This is not a cry for help. This is not my convoluted way of revealing some ungodly secret. This is not anything of importance, just a letter. A letter discussing the things I carry, the things that wander, in my head. This is just a sort of way to purge my conscience. Things always seem to get more complicated the more I try to explain so let’s just start.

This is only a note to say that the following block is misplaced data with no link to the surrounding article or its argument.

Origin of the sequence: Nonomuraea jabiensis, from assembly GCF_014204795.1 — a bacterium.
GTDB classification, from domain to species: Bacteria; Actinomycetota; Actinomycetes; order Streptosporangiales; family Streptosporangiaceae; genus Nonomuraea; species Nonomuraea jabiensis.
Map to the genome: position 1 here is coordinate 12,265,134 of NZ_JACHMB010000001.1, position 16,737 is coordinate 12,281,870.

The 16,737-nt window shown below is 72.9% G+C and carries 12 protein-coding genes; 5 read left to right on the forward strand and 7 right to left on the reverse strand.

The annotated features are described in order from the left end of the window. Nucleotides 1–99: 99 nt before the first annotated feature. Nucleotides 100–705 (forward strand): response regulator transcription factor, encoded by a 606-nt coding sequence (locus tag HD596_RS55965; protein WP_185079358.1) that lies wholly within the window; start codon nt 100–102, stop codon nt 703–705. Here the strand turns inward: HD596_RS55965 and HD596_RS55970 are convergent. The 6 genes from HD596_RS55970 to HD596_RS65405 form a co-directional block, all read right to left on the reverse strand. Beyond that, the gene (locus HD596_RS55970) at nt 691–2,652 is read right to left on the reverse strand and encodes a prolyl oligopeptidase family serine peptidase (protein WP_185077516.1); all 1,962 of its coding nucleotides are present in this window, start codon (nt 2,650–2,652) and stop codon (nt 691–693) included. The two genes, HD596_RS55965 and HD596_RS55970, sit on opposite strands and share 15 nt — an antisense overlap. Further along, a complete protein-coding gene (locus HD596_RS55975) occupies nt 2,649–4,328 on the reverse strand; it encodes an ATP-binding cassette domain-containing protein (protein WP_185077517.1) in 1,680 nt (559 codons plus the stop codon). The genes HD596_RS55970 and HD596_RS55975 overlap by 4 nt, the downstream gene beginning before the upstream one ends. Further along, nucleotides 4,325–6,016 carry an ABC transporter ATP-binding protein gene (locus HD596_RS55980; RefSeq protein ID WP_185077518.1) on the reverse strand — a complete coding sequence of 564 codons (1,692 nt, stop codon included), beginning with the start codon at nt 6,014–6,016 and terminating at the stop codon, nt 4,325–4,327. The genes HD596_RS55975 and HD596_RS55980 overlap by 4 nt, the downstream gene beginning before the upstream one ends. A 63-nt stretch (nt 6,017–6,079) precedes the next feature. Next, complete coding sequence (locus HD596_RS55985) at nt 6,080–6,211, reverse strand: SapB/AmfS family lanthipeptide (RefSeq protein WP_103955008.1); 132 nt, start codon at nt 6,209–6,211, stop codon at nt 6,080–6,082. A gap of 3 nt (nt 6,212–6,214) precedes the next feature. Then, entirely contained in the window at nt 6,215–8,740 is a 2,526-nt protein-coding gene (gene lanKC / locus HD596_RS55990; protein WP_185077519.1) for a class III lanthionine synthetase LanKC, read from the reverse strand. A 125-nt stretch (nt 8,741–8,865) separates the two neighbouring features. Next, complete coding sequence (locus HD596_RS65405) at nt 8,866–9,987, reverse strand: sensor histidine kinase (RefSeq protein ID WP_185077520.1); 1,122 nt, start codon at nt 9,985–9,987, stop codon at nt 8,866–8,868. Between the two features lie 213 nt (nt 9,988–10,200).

“What’s wrong?”, my brother had asked, turning to see me stopped, sitting on a lumpy rock, no longer walking next to him. “There’s something in my shoe,” I mumbled, as I stuck my hand down into my green Nikes, “I don’t what it is but it’s bugging the heck out of me.” My brother plopped down next to me to wait. Finally, I gave up my blind and fruitless search, yanking the shoe off completely; flipping it over and gave it a good hard shake. Out tumbled a single, pale pebble, not even half the size of my pinky nail. “That’s it?” my brother laughed, judging the puniness of my troubles. I, myself, was equally amazed and disappointed. Such size should not be equivalent to such annoyance. It’s a weird feeling, if you think about it, when you realize how our problems seem so overwhelmingly huge, so dastardly, so utterly incomprehensible, but then you empty your shoe to find that it was just the tiniest pebble. It’s not stabbing your foot. It doesn’t inhibit your walking. But it’s so much worse. It’s just that persistent and unwavering annoyance right where it hurts; that constant reminder that something isn’t right with your life. It supposed to just be some pebble in your shoe, but it feels more like a mountain in your head.